OGDEN, Utah (ABC4 News) – A warning coming from the Utah Department of Health and McKay-Dee Hospital after concerns that an employee may have exposed close to 5,000 patients to Hepatitis C.
4,800 patients received a letter from the hospital urging them to get tested for the virus. One of the patients is a 17-year-old man who had been in the hospital twice during the time Elet Nielson was found to be diverting Dilaudid and Morphine meant for disposal for her use.
“I was just in shock,” he said. “Like am I gonna die from this or something,” he said.
This teenager is not only left wondering about his health, but it also has his mother asking questions about how this could have happened.
“It’s just really scary to be in this position, but hopefully, we’ll know by Monday,” she said.
It was the hospital’s, drug monitoring system that first alerted them to a problem. In November 2014, an employee with Hepatitis C was found to be diverting medications. That employee was identified, questioned, and terminated by the hospital.
“The system worked like it should’ve. It picked up the behavior that it’s looking for and McKay-Dee acted fast to remedy the situation,” said Utah Department of Health spokesperson Tom Hudachko.
There are three types of Hepatitis: A, B, and C. Underneath each type are several genotypes. Under Hepatitis C, there are six. The most common in the United States are genotypes 1a and 1b, accounting for about 80 percent of cases.
In September 2015, McKay-Dee received information about a patient having the genotype 2b. Raising concerns for the hospital because the employee who had been terminated a year prior also had the same strain. Because this genotype is rare, it only accounts for about 10 percent of Hepatitis cases; health officials believe the patient and the employee are linked.
“With the cases associated with McKay-Dee Hospital, these are the types 2b, which is more rare, only about 10 percent or so of the cases in the U.S. are types 2b. So, that’s why we feel comfortable being able to say the 2 cases are linked to one another,” says Hudachko.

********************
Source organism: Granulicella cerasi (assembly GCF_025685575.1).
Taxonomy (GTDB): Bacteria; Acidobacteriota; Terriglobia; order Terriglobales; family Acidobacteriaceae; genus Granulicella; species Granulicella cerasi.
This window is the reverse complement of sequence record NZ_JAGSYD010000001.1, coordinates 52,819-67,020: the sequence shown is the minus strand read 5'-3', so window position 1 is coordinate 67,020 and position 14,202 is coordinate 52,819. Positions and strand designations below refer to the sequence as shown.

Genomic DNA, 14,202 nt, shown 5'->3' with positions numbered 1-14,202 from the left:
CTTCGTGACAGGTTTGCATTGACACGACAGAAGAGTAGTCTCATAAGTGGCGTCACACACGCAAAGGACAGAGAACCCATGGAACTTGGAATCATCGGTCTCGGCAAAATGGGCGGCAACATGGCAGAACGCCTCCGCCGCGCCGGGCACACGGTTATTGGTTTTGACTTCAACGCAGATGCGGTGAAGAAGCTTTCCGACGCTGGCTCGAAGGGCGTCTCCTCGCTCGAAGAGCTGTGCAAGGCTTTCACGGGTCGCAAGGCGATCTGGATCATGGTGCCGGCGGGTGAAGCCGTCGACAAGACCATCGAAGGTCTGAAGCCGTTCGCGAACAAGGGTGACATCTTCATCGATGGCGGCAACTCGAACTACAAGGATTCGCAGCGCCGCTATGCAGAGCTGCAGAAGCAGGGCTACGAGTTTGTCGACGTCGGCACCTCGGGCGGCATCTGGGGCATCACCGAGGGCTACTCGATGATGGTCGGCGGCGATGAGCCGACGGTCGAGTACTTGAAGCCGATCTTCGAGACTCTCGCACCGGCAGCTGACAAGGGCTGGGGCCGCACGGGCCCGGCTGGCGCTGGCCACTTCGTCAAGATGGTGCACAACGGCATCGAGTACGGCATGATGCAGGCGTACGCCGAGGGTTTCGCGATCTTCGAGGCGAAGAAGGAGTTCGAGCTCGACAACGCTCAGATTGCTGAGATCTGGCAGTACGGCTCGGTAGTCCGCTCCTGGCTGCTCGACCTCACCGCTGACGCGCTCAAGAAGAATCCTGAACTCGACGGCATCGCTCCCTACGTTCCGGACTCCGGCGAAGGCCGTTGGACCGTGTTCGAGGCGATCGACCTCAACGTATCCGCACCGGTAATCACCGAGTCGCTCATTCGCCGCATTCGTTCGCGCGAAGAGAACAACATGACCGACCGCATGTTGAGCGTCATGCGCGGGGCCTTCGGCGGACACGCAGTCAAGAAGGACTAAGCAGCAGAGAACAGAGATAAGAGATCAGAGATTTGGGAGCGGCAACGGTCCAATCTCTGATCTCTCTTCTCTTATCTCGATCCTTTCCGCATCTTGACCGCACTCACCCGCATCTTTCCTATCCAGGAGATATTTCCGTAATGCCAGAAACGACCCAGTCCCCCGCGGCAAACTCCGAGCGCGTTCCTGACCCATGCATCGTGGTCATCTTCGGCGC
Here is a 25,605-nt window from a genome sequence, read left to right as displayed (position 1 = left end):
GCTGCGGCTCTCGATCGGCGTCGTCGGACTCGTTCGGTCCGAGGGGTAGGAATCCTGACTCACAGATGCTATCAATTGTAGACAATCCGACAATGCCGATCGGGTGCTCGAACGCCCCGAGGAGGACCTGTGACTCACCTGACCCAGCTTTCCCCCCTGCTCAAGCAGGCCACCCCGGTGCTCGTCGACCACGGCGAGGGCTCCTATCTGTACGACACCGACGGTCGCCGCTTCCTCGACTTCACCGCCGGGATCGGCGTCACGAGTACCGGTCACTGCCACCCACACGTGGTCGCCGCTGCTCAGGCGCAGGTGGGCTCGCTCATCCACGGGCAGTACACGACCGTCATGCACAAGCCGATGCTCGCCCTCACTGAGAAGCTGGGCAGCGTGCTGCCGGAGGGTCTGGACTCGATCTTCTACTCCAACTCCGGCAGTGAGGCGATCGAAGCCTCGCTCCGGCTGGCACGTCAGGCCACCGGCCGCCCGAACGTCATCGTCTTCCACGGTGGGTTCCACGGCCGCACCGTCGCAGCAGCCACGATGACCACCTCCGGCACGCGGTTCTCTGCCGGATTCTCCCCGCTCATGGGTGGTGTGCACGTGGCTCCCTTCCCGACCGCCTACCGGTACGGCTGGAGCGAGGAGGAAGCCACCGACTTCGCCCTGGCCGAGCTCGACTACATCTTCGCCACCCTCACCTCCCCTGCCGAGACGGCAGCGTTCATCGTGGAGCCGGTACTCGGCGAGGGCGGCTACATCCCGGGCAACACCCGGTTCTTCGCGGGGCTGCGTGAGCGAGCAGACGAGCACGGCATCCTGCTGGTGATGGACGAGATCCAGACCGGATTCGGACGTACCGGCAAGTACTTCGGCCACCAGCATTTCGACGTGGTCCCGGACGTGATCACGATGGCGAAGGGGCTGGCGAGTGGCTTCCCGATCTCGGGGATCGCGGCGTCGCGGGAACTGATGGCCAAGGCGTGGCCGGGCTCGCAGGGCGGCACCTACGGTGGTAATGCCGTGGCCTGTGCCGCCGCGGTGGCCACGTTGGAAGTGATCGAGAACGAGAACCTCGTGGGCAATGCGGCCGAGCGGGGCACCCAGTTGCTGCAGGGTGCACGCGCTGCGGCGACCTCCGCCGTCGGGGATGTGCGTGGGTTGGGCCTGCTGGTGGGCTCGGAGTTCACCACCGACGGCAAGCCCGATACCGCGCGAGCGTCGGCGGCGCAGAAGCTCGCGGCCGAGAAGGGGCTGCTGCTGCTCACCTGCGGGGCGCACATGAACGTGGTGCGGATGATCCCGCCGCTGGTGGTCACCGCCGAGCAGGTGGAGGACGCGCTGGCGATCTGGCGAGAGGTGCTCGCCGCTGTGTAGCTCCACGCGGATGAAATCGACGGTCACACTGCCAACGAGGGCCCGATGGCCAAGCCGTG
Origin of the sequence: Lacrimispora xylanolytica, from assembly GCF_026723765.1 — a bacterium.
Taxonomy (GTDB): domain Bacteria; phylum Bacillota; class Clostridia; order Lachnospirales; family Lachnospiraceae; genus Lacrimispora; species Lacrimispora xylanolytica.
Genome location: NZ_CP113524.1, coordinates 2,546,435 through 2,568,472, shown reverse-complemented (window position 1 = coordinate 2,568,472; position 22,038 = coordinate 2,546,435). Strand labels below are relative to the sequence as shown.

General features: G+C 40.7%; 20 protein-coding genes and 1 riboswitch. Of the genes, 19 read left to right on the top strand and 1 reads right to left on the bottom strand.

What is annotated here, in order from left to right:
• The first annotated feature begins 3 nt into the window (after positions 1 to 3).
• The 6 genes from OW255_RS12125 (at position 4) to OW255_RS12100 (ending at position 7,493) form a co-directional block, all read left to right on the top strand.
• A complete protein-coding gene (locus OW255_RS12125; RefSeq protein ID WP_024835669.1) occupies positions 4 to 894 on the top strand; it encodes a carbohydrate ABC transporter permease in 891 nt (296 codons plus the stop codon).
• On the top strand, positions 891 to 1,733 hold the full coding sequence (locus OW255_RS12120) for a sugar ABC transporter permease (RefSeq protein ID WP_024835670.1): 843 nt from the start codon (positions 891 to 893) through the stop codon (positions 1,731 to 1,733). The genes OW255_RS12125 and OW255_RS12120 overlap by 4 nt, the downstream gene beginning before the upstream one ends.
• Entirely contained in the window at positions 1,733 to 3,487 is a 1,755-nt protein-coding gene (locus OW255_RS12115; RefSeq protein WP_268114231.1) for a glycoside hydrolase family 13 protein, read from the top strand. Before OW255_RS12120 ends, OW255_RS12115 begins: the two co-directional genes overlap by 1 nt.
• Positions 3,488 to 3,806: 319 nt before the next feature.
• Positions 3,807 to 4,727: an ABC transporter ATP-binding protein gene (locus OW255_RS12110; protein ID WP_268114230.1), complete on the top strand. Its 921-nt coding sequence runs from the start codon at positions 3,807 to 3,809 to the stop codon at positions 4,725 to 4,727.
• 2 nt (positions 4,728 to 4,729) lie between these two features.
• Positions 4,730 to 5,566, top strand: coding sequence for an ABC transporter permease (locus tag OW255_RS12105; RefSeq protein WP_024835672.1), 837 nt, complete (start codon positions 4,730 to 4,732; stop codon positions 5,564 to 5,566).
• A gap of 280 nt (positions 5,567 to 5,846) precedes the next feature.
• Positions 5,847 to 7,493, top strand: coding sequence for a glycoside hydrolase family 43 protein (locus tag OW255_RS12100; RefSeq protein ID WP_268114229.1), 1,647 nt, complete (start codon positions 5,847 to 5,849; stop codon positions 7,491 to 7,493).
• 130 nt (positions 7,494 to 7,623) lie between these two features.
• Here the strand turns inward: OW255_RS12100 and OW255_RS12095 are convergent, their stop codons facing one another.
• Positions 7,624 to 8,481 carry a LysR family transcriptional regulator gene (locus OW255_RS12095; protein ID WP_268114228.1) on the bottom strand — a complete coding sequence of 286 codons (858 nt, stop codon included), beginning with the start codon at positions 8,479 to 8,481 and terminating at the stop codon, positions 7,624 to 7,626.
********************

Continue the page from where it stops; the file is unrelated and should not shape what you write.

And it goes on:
The investigation into Nielson’s wrong doing began in November 2014 and after the hospital conducted an internal audit and confronted Nielson about the diversion, the the hospital then notified police.
“The suspect had come forward to her employer. The employer had brought the information to us, she was ultimately charged with several counts of possession of a controlled substance and theft,” said Ogden Police Lt. Danielle Croyle.
Nielson plead guilty to the charges in May, and according to the Utah Division of occupational and Professional Licensing, her license was revoked and her status as a registered nurse terminated.
The hospital joined with the Department of Health to collect a list of patients. Close to 5,000 who may have been exposed from June 2013 to November 2014.
In response to the circumstances, McKay-Dee released the following statement:
“McKay-Dee Hospital has been working with the Utah Department of Health to investigate a recent Hepatitis C infection of a patient who received treatment in the Emergency Department at the hospital. Through this investigation, McKay-Dee Hospital and the Utah Department of Health have learned that some of the patients treated in the McKay-Dee Hospital Emergency Department between June 2013 and November 2014, may have been exposed to Hepatitis C genotype 2b. For those that might be at risk, McKay-Dee Hospital has notified each patient by mail. We have also notified physicians that some of their patients may receive this letter. Most patients receiving care in the Emergency Department during that time period are not at risk for having contracted Hepatitis C.
While the chance of contracting Hepatitis C is low, the hospital is providing a free blood test to those notified. McKay-Dee Hospital is very committed to offering effective, compassionate and safe care to our patients and continues to work with the Utah Department of Health on specifics to understand all aspects of this situation.”
Letters were sent out to those patients with instructions on where to go to receive a free blood test to rule out the possibility of exposure.
“It’s important for people to realize how Hepatitis C is transmitted from person-to-person, and Hepatitis C is only transmitted from person-to-person through contact with infected blood.
Hudachko says the virus is not new. About 3.5 million people in the United States are living with Hepatitis.
Symptoms from Hepatitis include abdominal cramps, nausea, jaundice (yellowing of the skin and/or eyes), and a fever. He mentions that 70-80 percent of all acute patients never experience symptoms, and those who do, don’t see symptoms until 6-7 weeks after exposure.
In chronic patients, they may not even see symptoms for 25 years after exposure. Which is why health officials are encouraging those people who received a letter to take advantage of the free testing.
If you have any questions, you can contact the McKay-Dee Hospital hotline at 801-387-8580.